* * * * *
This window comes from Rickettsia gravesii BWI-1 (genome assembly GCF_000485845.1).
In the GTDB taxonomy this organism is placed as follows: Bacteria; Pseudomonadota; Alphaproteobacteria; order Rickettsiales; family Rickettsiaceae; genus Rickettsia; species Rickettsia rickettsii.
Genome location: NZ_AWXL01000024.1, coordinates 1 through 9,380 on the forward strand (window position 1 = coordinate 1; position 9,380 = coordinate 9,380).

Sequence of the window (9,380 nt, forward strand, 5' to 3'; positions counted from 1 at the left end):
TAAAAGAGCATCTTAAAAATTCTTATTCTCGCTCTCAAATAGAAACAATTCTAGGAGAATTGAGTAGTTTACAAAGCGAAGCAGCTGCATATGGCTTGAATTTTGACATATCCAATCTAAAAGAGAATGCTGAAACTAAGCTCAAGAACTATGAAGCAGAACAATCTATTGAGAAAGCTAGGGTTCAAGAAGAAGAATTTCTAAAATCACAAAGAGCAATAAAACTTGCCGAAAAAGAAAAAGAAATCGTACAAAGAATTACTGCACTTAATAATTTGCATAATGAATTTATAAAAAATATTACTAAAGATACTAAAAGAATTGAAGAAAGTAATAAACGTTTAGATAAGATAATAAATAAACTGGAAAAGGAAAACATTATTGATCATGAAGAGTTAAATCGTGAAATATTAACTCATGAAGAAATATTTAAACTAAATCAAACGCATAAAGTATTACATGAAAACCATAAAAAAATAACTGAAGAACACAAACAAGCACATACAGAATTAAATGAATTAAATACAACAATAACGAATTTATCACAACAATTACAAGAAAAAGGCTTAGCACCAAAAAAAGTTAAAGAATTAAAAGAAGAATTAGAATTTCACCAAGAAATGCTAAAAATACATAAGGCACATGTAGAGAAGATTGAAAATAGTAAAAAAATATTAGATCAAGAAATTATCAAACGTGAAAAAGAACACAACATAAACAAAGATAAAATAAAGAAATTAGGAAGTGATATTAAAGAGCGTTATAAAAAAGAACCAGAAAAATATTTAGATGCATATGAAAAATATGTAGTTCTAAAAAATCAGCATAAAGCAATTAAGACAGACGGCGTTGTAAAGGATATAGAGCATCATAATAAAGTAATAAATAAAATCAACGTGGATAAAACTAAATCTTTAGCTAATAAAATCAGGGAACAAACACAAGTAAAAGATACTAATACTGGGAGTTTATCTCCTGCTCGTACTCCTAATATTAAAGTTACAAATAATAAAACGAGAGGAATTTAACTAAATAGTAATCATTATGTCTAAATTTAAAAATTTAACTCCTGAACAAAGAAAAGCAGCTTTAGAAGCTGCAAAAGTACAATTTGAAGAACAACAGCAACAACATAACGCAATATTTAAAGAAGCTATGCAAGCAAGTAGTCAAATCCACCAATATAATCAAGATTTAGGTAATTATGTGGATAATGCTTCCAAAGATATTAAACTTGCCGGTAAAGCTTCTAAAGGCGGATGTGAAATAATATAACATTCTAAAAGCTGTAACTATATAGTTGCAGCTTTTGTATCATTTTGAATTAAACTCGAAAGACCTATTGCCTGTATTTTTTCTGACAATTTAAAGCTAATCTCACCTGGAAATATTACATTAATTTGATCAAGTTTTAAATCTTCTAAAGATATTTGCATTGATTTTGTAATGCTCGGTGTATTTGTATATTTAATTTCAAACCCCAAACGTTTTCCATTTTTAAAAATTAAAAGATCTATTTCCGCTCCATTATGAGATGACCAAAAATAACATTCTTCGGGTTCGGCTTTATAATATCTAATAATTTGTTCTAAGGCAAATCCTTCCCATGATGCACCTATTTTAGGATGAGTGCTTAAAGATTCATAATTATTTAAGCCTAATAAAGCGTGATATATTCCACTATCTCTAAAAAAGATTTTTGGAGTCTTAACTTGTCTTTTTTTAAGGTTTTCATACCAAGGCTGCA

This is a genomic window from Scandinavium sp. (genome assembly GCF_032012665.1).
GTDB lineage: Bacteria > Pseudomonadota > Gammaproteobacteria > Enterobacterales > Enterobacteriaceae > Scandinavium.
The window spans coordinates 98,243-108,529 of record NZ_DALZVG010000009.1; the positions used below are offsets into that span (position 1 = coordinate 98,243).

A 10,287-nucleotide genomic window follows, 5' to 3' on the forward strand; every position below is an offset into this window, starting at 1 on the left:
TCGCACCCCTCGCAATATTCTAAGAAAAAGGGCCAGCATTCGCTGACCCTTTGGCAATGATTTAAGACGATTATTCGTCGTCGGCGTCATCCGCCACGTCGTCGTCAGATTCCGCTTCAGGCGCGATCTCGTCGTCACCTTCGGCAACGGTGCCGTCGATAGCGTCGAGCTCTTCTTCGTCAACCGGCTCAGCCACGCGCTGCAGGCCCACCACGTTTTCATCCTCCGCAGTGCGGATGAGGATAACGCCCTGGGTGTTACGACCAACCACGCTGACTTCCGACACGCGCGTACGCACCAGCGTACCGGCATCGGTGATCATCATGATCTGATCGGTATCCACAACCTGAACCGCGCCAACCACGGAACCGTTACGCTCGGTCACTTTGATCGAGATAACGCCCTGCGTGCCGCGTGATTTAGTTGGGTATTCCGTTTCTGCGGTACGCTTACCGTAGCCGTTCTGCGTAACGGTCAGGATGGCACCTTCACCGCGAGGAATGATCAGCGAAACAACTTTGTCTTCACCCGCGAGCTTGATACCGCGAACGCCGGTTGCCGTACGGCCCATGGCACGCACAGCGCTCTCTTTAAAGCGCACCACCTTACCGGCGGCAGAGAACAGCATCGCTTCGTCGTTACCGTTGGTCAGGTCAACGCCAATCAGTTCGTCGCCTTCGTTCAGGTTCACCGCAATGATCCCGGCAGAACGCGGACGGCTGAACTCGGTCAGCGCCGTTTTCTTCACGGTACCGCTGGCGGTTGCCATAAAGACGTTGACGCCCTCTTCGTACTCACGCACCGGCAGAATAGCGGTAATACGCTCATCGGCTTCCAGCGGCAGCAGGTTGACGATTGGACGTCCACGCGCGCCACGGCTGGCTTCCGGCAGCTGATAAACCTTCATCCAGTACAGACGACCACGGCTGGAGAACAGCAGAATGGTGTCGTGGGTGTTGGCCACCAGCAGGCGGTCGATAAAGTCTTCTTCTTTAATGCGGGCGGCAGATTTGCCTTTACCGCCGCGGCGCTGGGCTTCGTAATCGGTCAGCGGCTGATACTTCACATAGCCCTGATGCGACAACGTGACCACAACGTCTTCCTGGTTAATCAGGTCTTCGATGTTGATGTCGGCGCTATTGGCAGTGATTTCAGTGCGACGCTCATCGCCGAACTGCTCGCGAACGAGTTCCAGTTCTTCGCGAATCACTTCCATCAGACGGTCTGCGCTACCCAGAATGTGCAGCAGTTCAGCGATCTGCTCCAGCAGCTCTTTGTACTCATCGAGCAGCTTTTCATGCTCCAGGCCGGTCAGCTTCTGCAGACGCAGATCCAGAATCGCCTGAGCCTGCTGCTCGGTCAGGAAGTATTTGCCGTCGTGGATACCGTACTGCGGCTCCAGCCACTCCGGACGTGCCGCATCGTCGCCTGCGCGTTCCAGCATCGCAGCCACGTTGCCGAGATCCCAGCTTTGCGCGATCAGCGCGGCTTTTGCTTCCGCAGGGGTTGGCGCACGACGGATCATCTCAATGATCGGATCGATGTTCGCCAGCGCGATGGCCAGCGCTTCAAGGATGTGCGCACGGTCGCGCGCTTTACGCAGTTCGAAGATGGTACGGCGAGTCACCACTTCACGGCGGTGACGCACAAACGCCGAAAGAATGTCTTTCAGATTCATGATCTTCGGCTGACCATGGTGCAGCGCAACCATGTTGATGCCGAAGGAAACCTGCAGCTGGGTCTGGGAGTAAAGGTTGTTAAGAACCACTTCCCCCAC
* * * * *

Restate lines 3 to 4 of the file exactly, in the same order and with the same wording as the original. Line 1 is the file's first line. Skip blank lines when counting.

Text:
Genome location: NZ_AWXL01000024.1, coordinates 1 through 9,380 on the forward strand (window position 1 = coordinate 1; position 9,380 = coordinate 9,380).

Sequence of the window (9,380 nt, forward strand, 5' to 3'; positions counted from 1 at the left end):